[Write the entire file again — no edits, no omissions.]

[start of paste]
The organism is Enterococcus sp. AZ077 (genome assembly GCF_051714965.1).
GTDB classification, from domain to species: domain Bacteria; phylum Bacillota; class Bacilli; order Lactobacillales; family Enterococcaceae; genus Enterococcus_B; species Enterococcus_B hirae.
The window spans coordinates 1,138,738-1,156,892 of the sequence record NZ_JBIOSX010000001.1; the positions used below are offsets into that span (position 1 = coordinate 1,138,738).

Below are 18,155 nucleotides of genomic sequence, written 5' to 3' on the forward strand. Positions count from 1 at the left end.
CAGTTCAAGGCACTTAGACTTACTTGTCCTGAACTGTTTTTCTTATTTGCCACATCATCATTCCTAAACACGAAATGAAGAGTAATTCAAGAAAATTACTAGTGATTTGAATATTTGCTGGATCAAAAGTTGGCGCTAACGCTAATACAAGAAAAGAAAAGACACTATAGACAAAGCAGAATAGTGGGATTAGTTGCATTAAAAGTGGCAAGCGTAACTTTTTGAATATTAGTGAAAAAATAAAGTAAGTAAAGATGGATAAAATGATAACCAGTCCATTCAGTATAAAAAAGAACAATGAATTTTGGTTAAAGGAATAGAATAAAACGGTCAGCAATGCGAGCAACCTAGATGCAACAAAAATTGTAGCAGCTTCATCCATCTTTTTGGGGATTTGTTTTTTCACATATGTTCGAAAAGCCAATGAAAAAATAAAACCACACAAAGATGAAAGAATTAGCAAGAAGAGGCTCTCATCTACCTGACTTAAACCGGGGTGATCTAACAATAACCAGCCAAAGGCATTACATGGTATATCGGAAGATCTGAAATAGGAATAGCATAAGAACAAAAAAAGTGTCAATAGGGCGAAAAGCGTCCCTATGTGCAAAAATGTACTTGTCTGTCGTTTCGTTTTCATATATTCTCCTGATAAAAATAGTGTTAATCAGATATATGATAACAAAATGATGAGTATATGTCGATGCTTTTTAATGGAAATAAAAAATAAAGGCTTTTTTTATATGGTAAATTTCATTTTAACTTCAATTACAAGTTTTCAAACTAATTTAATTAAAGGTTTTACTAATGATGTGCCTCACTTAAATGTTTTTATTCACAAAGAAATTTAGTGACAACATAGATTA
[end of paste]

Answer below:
The organism is Enterococcus sp. AZ077 (genome assembly GCF_051714965.1).
GTDB classification, from domain to species: domain Bacteria; phylum Bacillota; class Bacilli; order Lactobacillales; family Enterococcaceae; genus Enterococcus_B; species Enterococcus_B hirae.
The window spans coordinates 1,138,738-1,156,892 of the sequence record NZ_JBIOSX010000001.1; the positions used below are offsets into that span (position 1 = coordinate 1,138,738).

Below are 18,155 nucleotides of genomic sequence, written 5' to 3' on the forward strand. Positions count from 1 at the left end.
CAGTTCAAGGCACTTAGACTTACTTGTCCTGAACTGTTTTTCTTATTTGCCACATCATCATTCCTAAACACGAAATGAAGAGTAATTCAAGAAAATTACTAGTGATTTGAATATTTGCTGGATCAAAAGTTGGCGCTAACGCTAATACAAGAAAAGAAAAGACACTATAGACAAAGCAGAATAGTGGGATTAGTTGCATTAAAAGTGGCAAGCGTAACTTTTTGAATATTAGTGAAAAAATAAAGTAAGTAAAGATGGATAAAATGATAACCAGTCCATTCAGTATAAAAAAGAACAATGAATTTTGGTTAAAGGAATAGAATAAAACGGTCAGCAATGCGAGCAACCTAGATGCAACAAAAATTGTAGCAGCTTCATCCATCTTTTTGGGGATTTGTTTTTTCACATATGTTCGAAAAGCCAATGAAAAAATAAAACCACACAAAGATGAAAGAATTAGCAAGAAGAGGCTCTCATCTACCTGACTTAAACCGGGGTGATCTAACAATAACCAGCCAAAGGCATTACATGGTATATCGGAAGATCTGAAATAGGAATAGCATAAGAACAAAAAAAGTGTCAATAGGGCGAAAAGCGTCCCTATGTGCAAAAATGTACTTGTCTGTCGTTTCGTTTTCATATATTCTCCTGATAAAAATAGTGTTAATCAGATATATGATAACAAAATGATGAGTATATGTCGATGCTTTTTAATGGAAATAAAAAATAAAGGCTTTTTTTATATGGTAAATTTCATTTTAACTTCAATTACAAGTTTTCAAACTAATTTAATTAAAGGTTTTACTAATGATGTGCCTCACTTAAATGTTTTTATTCACAAAGAAATTTAGTGACAACATAGATTA